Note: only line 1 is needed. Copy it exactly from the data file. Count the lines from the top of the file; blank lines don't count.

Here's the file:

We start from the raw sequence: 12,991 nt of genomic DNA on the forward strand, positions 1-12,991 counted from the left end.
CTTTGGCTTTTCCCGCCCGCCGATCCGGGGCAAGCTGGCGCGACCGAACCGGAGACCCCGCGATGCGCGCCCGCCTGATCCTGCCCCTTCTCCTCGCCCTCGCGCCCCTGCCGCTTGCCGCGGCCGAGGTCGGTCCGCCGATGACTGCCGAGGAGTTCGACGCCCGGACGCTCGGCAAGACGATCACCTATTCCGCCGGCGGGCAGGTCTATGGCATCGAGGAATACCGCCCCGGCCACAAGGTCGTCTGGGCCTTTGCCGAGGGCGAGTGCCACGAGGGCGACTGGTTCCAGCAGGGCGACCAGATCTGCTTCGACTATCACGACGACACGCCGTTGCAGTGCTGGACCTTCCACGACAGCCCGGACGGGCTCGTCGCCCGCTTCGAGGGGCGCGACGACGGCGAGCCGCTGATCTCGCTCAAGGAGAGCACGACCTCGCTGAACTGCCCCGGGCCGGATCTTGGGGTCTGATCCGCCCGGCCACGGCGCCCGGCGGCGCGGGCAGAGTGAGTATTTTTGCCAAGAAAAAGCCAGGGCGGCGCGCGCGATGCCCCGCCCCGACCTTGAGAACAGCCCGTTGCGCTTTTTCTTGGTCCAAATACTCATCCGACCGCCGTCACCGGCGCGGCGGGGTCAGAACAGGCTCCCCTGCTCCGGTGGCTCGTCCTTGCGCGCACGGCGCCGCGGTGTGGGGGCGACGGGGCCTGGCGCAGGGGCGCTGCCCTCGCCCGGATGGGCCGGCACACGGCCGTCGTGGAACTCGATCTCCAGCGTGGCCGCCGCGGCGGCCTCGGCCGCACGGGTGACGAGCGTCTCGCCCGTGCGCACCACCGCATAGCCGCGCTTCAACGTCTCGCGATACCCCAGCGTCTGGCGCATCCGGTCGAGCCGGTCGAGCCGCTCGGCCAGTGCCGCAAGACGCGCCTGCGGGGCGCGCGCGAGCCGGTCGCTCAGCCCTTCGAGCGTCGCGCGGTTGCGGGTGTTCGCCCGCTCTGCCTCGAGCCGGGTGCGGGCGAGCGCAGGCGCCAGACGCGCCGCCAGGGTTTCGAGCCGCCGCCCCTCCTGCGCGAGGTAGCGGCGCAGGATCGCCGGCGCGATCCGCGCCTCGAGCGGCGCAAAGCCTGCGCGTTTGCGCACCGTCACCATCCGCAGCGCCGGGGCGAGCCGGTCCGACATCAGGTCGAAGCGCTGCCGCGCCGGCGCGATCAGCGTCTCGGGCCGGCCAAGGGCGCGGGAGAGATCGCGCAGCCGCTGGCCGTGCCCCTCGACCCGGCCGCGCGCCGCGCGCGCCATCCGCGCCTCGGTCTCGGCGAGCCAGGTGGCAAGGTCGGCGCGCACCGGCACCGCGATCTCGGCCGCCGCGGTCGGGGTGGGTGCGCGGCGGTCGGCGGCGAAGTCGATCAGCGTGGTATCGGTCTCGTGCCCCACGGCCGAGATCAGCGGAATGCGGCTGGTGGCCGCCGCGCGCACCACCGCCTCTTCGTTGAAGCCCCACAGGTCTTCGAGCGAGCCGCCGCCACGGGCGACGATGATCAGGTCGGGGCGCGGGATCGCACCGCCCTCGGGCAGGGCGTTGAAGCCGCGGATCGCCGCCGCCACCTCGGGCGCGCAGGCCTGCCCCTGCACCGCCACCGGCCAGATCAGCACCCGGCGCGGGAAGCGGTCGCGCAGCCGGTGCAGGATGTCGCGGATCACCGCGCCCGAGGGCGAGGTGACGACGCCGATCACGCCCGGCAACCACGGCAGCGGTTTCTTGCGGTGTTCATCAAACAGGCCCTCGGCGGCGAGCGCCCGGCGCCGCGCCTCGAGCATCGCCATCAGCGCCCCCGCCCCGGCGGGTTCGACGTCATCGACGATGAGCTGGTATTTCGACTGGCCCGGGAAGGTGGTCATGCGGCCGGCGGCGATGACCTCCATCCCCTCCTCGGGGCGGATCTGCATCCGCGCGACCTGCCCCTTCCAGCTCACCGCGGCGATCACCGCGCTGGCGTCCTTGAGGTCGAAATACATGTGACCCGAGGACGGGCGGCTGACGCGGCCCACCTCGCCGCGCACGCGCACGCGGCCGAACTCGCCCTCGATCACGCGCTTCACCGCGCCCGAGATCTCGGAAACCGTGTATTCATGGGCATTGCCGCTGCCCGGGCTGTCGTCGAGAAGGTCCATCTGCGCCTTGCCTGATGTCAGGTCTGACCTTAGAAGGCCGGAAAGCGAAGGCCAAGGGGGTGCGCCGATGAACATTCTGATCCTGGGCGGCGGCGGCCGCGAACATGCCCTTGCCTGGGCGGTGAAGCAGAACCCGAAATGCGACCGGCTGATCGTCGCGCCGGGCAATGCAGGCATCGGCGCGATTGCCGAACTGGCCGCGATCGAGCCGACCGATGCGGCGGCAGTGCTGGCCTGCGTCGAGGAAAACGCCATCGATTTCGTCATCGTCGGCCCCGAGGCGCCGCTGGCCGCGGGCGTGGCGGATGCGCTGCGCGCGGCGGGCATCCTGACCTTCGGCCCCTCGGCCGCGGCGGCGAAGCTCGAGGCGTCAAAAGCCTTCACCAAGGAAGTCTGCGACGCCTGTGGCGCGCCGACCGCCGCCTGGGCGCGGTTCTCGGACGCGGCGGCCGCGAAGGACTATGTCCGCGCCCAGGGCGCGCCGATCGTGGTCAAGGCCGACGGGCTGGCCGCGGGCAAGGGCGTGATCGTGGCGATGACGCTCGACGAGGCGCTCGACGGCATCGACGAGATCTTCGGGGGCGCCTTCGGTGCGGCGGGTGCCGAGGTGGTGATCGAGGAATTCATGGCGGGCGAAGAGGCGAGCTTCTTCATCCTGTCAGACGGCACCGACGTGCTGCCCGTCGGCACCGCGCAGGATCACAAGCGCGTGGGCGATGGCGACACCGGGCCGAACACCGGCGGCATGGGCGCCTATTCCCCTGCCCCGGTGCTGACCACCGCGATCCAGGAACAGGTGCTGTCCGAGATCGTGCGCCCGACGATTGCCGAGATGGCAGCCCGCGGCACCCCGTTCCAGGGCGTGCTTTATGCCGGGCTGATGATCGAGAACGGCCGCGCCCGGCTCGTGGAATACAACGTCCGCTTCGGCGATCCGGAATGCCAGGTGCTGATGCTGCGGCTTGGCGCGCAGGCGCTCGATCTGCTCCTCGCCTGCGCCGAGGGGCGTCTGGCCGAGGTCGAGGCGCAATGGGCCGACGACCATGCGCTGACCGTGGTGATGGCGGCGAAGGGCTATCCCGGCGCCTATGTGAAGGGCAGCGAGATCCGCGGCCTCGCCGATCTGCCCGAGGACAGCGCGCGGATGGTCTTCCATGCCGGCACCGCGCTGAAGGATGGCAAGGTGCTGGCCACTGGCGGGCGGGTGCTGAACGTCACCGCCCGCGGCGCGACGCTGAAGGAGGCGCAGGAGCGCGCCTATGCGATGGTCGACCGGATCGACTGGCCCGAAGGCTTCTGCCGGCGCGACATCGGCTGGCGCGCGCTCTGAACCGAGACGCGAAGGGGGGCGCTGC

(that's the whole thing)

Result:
We start from the raw sequence: 12,991 nt of genomic DNA on the forward strand, positions 1-12,991 counted from the left end.